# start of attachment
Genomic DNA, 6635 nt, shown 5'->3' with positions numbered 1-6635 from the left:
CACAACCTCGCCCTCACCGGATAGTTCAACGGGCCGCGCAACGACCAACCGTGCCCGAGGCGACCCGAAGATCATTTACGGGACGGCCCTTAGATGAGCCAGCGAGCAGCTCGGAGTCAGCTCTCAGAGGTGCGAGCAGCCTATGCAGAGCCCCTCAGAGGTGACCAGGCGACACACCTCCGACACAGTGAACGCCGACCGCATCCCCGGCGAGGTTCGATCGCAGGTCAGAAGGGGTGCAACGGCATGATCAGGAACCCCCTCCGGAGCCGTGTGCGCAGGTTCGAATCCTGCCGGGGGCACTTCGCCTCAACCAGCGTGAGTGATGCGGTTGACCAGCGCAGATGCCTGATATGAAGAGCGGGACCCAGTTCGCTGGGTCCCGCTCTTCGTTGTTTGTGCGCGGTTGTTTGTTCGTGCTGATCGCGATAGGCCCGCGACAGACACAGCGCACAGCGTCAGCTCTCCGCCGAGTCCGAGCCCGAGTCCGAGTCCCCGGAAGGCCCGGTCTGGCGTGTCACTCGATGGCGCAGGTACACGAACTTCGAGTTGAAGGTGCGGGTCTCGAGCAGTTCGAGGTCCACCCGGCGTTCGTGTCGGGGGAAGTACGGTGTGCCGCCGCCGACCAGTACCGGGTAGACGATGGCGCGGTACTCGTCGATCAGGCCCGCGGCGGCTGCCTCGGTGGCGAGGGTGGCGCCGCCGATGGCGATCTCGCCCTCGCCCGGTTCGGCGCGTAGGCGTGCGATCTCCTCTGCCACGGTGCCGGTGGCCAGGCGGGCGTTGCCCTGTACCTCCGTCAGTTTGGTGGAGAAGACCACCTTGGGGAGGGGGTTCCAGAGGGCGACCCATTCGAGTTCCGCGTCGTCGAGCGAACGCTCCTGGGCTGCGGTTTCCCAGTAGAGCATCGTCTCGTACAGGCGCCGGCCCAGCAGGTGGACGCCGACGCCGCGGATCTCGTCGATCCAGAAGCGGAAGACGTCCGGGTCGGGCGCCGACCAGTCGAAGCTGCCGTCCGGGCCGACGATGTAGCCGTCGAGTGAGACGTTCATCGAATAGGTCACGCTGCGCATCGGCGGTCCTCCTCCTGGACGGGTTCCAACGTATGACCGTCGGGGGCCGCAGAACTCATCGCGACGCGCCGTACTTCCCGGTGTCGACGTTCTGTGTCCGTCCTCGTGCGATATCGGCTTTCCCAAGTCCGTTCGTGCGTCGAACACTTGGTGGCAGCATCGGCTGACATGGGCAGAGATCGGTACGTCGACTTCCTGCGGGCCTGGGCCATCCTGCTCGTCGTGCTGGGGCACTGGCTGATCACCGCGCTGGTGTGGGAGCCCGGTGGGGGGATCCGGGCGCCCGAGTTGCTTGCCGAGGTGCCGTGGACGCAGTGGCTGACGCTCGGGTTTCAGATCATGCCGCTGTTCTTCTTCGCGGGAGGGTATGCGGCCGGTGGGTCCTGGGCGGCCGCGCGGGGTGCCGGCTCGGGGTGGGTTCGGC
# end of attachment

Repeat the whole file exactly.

Genomic DNA, 6635 nt, shown 5'->3' with positions numbered 1-6635 from the left:
CACAACCTCGCCCTCACCGGATAGTTCAACGGGCCGCGCAACGACCAACCGTGCCCGAGGCGACCCGAAGATCATTTACGGGACGGCCCTTAGATGAGCCAGCGAGCAGCTCGGAGTCAGCTCTCAGAGGTGCGAGCAGCCTATGCAGAGCCCCTCAGAGGTGACCAGGCGACACACCTCCGACACAGTGAACGCCGACCGCATCCCCGGCGAGGTTCGATCGCAGGTCAGAAGGGGTGCAACGGCATGATCAGGAACCCCCTCCGGAGCCGTGTGCGCAGGTTCGAATCCTGCCGGGGGCACTTCGCCTCAACCAGCGTGAGTGATGCGGTTGACCAGCGCAGATGCCTGATATGAAGAGCGGGACCCAGTTCGCTGGGTCCCGCTCTTCGTTGTTTGTGCGCGGTTGTTTGTTCGTGCTGATCGCGATAGGCCCGCGACAGACACAGCGCACAGCGTCAGCTCTCCGCCGAGTCCGAGCCCGAGTCCGAGTCCCCGGAAGGCCCGGTCTGGCGTGTCACTCGATGGCGCAGGTACACGAACTTCGAGTTGAAGGTGCGGGTCTCGAGCAGTTCGAGGTCCACCCGGCGTTCGTGTCGGGGGAAGTACGGTGTGCCGCCGCCGACCAGTACCGGGTAGACGATGGCGCGGTACTCGTCGATCAGGCCCGCGGCGGCTGCCTCGGTGGCGAGGGTGGCGCCGCCGATGGCGATCTCGCCCTCGCCCGGTTCGGCGCGTAGGCGTGCGATCTCCTCTGCCACGGTGCCGGTGGCCAGGCGGGCGTTGCCCTGTACCTCCGTCAGTTTGGTGGAGAAGACCACCTTGGGGAGGGGGTTCCAGAGGGCGACCCATTCGAGTTCCGCGTCGTCGAGCGAACGCTCCTGGGCTGCGGTTTCCCAGTAGAGCATCGTCTCGTACAGGCGCCGGCCCAGCAGGTGGACGCCGACGCCGCGGATCTCGTCGATCCAGAAGCGGAAGACGTCCGGGTCGGGCGCCGACCAGTCGAAGCTGCCGTCCGGGCCGACGATGTAGCCGTCGAGTGAGACGTTCATCGAATAGGTCACGCTGCGCATCGGCGGTCCTCCTCCTGGACGGGTTCCAACGTATGACCGTCGGGGGCCGCAGAACTCATCGCGACGCGCCGTACTTCCCGGTGTCGACGTTCTGTGTCCGTCCTCGTGCGATATCGGCTTTCCCAAGTCCGTTCGTGCGTCGAACACTTGGTGGCAGCATCGGCTGACATGGGCAGAGATCGGTACGTCGACTTCCTGCGGGCCTGGGCCATCCTGCTCGTCGTGCTGGGGCACTGGCTGATCACCGCGCTGGTGTGGGAGCCCGGTGGGGGGATCCGGGCGCCCGAGTTGCTTGCCGAGGTGCCGTGGACGCAGTGGCTGACGCTCGGGTTTCAGATCATGCCGCTGTTCTTCTTCGCGGGAGGGTATGCGGCCGGTGGGTCCTGGGCGGCCGCGCGGGGTGCCGGCTCGGGGTGGGTTCGGC